Bonitasoft announces low-code collaboration tools
Bonitasoft announced that the Bonita platform is now available with advanced low-code features that aim to provide better collaboration between citizen developers and professional developers.

The platform now offers an event-based monitoring of platform execution, compatible with new standards in Prometheus. It also offers extended AI algorithms in the Bonita Intelligent Continuous Improvement add-on mine live application process data and show trends

“With the Bonita platform and its add-ons, we are offering more options that empower citizen developers in specific ways, not to create full freestanding enterprise apps, but rather to be able to collaborate more effectively with the developers, DevOps, and system administrators, and others in the automation project technical team,” said Miguel Valdes Faura, the CEO of Bonitasoft.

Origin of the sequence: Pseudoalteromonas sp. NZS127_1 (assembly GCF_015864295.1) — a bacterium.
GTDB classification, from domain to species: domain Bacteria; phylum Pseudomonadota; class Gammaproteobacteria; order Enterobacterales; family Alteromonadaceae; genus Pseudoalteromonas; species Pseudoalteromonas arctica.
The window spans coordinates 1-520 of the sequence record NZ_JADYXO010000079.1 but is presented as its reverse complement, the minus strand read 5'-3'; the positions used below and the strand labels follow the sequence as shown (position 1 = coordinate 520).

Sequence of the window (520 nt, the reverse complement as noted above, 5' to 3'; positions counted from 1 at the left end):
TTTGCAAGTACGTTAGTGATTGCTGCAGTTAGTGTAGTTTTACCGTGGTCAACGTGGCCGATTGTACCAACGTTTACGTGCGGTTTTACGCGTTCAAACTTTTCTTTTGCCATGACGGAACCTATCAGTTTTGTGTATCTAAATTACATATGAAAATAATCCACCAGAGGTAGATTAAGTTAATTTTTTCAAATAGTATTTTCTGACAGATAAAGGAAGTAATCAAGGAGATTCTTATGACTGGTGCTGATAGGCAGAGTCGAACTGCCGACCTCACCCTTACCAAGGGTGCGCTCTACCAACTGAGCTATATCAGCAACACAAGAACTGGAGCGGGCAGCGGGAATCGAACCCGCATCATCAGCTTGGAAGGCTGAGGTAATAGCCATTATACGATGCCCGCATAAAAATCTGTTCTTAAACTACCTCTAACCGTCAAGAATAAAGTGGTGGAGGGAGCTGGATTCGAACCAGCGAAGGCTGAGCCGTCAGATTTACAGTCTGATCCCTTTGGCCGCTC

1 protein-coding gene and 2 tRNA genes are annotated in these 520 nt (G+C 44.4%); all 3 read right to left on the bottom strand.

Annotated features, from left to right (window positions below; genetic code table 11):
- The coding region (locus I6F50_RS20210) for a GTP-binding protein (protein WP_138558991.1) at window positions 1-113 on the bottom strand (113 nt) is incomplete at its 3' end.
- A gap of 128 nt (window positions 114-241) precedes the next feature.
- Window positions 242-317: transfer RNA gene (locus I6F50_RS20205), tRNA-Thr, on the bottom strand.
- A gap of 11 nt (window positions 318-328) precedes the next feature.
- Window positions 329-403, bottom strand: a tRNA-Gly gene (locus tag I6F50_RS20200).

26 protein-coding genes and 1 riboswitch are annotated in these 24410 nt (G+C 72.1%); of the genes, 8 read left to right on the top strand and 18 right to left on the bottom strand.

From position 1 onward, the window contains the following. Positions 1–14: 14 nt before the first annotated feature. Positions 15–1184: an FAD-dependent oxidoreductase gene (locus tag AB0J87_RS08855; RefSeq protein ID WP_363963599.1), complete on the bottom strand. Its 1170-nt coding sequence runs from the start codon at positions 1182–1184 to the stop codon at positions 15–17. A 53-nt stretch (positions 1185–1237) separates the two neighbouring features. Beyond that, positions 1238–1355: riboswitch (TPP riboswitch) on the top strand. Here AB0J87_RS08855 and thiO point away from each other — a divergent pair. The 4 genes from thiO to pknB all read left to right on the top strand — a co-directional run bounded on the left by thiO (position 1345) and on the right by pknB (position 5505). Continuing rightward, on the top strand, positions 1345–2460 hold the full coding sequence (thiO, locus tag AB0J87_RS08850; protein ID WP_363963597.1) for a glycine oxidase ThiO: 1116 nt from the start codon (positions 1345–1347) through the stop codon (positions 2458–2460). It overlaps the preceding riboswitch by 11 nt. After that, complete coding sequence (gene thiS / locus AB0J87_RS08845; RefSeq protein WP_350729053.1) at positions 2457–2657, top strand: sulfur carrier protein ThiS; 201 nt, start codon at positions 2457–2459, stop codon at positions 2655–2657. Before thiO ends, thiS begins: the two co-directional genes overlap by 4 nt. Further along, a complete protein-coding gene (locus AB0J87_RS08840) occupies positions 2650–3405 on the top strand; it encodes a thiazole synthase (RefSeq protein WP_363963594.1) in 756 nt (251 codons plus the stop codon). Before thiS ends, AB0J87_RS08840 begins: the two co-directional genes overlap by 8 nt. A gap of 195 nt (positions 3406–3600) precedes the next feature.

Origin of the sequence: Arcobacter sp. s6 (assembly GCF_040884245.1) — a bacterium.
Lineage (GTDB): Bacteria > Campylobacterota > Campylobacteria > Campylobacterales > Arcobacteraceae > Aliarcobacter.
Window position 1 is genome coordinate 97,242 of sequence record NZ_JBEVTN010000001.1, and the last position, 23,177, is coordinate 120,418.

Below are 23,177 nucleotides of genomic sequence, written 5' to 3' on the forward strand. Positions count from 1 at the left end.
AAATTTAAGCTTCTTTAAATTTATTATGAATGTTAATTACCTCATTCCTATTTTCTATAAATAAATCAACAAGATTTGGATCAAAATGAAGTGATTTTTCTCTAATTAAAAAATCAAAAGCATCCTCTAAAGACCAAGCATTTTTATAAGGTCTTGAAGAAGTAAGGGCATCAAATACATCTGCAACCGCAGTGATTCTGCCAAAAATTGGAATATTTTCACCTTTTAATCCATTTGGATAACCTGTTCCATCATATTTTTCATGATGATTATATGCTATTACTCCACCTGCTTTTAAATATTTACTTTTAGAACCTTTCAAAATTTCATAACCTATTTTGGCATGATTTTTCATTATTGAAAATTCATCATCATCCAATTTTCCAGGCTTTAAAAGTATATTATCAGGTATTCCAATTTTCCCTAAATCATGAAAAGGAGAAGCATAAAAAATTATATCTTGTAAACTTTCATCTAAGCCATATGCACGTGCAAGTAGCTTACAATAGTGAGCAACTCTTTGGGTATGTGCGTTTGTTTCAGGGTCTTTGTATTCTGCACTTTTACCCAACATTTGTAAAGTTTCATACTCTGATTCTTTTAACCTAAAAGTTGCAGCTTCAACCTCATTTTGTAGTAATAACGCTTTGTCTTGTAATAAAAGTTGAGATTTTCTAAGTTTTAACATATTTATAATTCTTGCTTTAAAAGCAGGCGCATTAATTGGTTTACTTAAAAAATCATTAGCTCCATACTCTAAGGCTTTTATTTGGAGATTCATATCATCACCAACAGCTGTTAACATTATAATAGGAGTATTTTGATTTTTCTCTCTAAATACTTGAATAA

Crystal 0.32.0 released
Crystal 0.32.0 has been released with improvements in std-lib and tools and important changes in concurrency. Crystal is an object-oriented programming language. 

The latest release also includes some language changes such as the boolean negation method ‘!’ now being called as a regular method call as ‘expr !.’

The full list of changes in the new release are available here.

Oculus adds hand tracking on Quest
Oculus announced that it added hand tracking on Oculus Quest this week, allowing users to interact with VR without using controllers. 

With the new SDK rolling out next week, developers and creators now have the power to unlock controller-free hand interactions in Quest apps for the first time, the company explained. 

“We hope hand tracking will make VR more approachable for newcomers to try by removing the need to learn controller functions. And for those who own Quest, when the hardware melts away you can be fully immersed in the magic of VR while connecting with others in a seamless, intuitive way,” Oculus wrote in a post.